Universe of the Super Fungi

Written by Supernova

Jan 12, 2021

Ever wondered about the amazing universe of the super fungi? Keep reading for more interesting facts about fungi!

Hey there, remember me?

Joey The Scientist

My name is Joey and I’m a scientist who studies microscopic organisms. In Supernova Vol 5.4 we learnt about fungi, algae, bacteria, protozoa and viruses. Remember what they have in common? They’re all microorganisms!  

In this blog post we’ll focus on fungi because they’re awesome and literally everywhere. Fungi can be found in the air we breathe, the food we eat and the soil we walk on. Fungi are awesome because they have so many unique characteristics that sometimes they seem like aliens. I like to think of them as superpowers.  

Have you eaten any mushrooms with your meals lately? If so, then you ate fungi! Not all fungi are edible though. In fact, some species are poisonous! So only eat the ones that you know are safe.  

Spore Mountain of Mushrooms

Sporebearing superpower 

This group of microbes is neat because most can produce spores. These are tiny single celled structures that can grow into enormous organisms. Their spores are so small that the wind can easily blow them around. How awesome is that superpower? Think about how fast you could grow and take over an area? 

Did you know?

The largest living organism in the world is a fungus! The honey fungus (Armillaria) has been dubbed the ‘humongous fungus’ because it has been found to span hundreds of kilometers underground in the USA! 

Filamentous superpower 

How can fungi be considered microorganisms if we can see them and eat them? Fungi consist of two types of microbes, yeasts and molds.  



Yeasts are single celled, which means they are very small. They’re so small you need a microscope to see them (microscopic).  



Molds, however, are filamentous. This means they form hair-like strands of cells, sometimes in the millions. These strands can cling tightly together to make compact structures such as mushrooms. Individually, these strands are called hyphae, but when they cling together, we call the mass mycelium. The humongous fungus is basically an enormous mycelium, able to grow and produce mushrooms and spores whenever conditions are right.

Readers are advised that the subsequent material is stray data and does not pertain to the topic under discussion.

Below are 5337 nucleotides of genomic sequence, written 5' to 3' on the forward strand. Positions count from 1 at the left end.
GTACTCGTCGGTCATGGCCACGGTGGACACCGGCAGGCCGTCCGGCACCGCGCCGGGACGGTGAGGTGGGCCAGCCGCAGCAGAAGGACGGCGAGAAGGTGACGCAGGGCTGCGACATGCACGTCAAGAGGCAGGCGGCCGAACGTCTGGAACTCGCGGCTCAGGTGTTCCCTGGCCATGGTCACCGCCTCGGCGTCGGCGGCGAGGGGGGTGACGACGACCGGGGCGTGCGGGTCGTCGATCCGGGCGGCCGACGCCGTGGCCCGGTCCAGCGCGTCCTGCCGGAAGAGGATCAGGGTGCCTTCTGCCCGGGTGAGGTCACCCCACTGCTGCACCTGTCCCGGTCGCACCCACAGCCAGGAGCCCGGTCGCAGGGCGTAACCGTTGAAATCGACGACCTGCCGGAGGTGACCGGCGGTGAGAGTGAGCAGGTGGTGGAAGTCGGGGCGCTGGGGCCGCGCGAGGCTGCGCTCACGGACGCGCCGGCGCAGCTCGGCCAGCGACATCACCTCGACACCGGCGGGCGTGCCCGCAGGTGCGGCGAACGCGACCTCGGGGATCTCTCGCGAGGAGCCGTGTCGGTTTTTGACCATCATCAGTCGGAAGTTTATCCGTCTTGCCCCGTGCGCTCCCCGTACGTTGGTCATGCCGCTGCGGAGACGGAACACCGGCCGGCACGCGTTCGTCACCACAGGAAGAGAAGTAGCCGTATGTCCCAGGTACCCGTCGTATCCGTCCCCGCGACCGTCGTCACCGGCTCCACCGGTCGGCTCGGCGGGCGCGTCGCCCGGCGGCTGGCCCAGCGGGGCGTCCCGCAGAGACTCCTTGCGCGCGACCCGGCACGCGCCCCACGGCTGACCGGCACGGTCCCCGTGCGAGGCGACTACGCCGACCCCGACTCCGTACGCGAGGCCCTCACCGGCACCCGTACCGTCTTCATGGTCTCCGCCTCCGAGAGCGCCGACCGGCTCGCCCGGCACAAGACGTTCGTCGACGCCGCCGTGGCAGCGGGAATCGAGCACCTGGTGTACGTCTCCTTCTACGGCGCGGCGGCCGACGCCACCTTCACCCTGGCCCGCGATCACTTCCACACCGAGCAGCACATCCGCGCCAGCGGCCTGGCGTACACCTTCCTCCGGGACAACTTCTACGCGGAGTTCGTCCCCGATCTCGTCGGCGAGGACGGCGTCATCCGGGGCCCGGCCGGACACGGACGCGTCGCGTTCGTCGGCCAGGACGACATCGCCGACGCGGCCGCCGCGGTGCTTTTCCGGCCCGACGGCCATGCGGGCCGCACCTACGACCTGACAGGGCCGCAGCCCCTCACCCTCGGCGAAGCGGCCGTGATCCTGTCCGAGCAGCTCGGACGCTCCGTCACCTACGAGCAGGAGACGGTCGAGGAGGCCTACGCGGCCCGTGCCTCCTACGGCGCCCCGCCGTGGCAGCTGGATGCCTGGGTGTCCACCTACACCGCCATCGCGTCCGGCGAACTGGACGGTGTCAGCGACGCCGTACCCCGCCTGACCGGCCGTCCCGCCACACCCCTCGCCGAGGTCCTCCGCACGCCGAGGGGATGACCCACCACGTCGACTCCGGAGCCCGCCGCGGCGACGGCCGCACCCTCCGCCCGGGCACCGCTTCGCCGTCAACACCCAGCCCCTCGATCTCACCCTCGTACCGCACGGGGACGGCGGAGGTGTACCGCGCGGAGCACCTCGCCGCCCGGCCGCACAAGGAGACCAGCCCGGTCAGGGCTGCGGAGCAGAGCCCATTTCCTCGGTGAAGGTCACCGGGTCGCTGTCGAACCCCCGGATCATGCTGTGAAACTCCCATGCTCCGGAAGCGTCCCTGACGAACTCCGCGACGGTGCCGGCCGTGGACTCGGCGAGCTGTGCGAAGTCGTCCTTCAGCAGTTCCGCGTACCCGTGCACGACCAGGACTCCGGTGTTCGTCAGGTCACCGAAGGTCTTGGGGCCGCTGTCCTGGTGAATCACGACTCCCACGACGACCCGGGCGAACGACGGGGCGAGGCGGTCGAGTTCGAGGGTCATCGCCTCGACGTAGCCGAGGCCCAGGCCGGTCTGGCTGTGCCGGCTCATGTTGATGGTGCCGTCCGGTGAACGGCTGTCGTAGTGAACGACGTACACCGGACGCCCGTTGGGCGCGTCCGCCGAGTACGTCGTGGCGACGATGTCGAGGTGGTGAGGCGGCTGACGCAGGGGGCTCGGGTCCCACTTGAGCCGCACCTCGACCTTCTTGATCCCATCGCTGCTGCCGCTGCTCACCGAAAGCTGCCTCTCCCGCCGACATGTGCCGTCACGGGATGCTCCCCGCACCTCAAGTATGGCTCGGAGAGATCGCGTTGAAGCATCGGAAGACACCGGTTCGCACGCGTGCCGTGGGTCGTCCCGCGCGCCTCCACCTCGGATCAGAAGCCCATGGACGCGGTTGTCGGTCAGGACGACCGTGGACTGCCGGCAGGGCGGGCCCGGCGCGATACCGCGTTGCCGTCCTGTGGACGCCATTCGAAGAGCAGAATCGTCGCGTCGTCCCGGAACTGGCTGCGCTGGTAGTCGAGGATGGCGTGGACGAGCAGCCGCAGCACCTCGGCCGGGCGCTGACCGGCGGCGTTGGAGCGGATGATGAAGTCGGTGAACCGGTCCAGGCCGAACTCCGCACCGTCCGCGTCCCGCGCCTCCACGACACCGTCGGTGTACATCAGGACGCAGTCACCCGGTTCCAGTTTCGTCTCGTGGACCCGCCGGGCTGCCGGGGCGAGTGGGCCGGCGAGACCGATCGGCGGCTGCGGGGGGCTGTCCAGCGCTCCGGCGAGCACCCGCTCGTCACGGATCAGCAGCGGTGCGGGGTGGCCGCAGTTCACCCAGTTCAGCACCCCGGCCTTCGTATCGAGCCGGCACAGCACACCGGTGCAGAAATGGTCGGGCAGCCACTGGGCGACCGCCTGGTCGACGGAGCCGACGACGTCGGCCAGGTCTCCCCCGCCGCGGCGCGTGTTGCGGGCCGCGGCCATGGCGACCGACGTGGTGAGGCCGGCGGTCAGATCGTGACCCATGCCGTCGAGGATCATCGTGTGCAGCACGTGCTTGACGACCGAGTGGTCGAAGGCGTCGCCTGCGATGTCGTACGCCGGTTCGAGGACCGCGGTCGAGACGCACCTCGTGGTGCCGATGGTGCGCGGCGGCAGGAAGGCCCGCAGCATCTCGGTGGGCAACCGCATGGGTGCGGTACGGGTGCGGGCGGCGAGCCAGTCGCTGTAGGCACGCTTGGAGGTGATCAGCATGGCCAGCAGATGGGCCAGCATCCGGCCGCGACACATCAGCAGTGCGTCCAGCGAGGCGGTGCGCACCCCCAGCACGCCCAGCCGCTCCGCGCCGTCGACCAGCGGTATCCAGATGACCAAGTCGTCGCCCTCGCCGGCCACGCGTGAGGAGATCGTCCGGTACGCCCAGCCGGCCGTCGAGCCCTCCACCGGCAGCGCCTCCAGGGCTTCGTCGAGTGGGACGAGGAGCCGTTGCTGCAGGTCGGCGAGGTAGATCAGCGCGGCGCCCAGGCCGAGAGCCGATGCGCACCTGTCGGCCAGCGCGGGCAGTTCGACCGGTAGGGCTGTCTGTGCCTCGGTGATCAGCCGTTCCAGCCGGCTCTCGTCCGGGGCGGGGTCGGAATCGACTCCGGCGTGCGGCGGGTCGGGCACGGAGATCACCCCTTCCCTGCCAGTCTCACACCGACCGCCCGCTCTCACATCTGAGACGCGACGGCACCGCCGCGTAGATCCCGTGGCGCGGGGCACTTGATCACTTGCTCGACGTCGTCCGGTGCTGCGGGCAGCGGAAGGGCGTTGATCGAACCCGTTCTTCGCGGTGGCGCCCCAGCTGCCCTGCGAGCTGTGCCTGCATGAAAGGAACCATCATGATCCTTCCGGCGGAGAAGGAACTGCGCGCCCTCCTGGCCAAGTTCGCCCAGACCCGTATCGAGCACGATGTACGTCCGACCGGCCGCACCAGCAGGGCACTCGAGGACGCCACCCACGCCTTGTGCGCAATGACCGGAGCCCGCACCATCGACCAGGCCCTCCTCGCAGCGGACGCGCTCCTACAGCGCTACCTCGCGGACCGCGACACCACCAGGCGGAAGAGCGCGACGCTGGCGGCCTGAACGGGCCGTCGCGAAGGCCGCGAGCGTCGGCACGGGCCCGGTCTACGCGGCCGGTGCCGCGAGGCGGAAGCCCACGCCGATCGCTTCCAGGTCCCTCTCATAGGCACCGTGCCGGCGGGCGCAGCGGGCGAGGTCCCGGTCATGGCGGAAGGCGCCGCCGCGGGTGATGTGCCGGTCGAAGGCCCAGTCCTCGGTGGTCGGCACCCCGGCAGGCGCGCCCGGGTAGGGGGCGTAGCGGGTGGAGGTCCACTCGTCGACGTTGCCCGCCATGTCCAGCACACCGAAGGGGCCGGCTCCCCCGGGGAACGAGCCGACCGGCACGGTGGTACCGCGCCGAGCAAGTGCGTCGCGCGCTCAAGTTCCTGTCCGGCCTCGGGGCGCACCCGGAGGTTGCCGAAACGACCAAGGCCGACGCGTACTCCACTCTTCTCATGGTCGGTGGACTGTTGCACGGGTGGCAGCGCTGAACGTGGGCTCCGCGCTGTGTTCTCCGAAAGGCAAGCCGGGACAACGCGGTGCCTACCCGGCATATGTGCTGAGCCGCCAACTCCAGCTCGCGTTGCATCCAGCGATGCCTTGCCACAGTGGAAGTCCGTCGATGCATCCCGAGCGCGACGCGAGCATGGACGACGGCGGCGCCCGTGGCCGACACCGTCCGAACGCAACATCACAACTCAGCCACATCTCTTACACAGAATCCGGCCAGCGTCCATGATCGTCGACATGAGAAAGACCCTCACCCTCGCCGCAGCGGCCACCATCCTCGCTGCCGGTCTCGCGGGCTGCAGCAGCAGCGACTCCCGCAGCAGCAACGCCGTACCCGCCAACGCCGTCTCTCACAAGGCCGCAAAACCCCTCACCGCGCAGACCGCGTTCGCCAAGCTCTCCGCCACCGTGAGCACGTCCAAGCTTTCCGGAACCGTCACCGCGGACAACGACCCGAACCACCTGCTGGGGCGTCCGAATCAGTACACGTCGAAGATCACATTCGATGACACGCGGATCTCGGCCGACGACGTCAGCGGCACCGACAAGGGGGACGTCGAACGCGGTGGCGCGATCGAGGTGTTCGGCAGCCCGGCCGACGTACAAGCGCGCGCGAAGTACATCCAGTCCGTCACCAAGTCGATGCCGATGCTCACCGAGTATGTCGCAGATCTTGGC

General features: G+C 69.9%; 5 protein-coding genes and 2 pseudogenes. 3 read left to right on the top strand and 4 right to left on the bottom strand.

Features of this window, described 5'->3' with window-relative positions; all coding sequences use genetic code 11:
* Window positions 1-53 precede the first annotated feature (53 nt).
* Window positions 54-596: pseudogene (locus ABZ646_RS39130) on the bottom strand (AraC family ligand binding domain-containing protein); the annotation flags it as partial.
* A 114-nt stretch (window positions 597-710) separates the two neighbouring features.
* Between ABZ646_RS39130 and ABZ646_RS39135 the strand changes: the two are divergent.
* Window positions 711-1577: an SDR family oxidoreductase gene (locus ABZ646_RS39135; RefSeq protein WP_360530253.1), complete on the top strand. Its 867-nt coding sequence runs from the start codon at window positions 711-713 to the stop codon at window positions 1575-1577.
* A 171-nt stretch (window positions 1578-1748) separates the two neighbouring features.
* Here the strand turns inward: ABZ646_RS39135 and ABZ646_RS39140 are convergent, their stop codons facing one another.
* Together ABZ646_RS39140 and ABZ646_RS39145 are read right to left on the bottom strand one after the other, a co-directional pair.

Extracellular digestion superpower 

Another reason fungi are awesome is because they are the recyclers of life. Fungal species are heterotrophic, which means they break down organic matter for food (such as plants and plant materials like wood). This breakdown process recycles nutrients for other organisms, contributing to the food web. Fungi excretes enzymes to break down plant material and then absorbs the smaller products of digestion. They basically create tiny robots inside their cells and excrete them outside of their ‘bodies’ to break down plant organic materials into molecules they can absorb. What a cool superpower!  

The fungi that use this superpower on dead plant material are called saprobes, but some fungi live off of living hosts as parasites or in mutualistic relationships. Parasites benefit and cause harm to their hosts, but in mutualistic relationships, both organisms benefit.  


Mycorrhizae are a group of fungi that form mutualistic relationships with plants. The term mycorrhizae means ‘fungus-roots’. Fungi in this group help plants get extra nutrients and water from the soil in return for the products of photosynthesis that help the fungi grow.  

Why did Gus the mushroom get invited to the party?

Because he’s a fungus!

Party Mushroom

We hope you enjoyed learning about the amazing universe of the super fungi!


This article first appeared in Supernova Volume 5.5
Words by Joey Hulbert

This group of microbes is neat because most can produce spores. These are tiny, single-celled structures that can grow into enormous organisms. Their spores are so mall that the wind can easily blow them around, as for its superpower, once they spread they a grow and take over whatever area they are in! Isn’t that cool?

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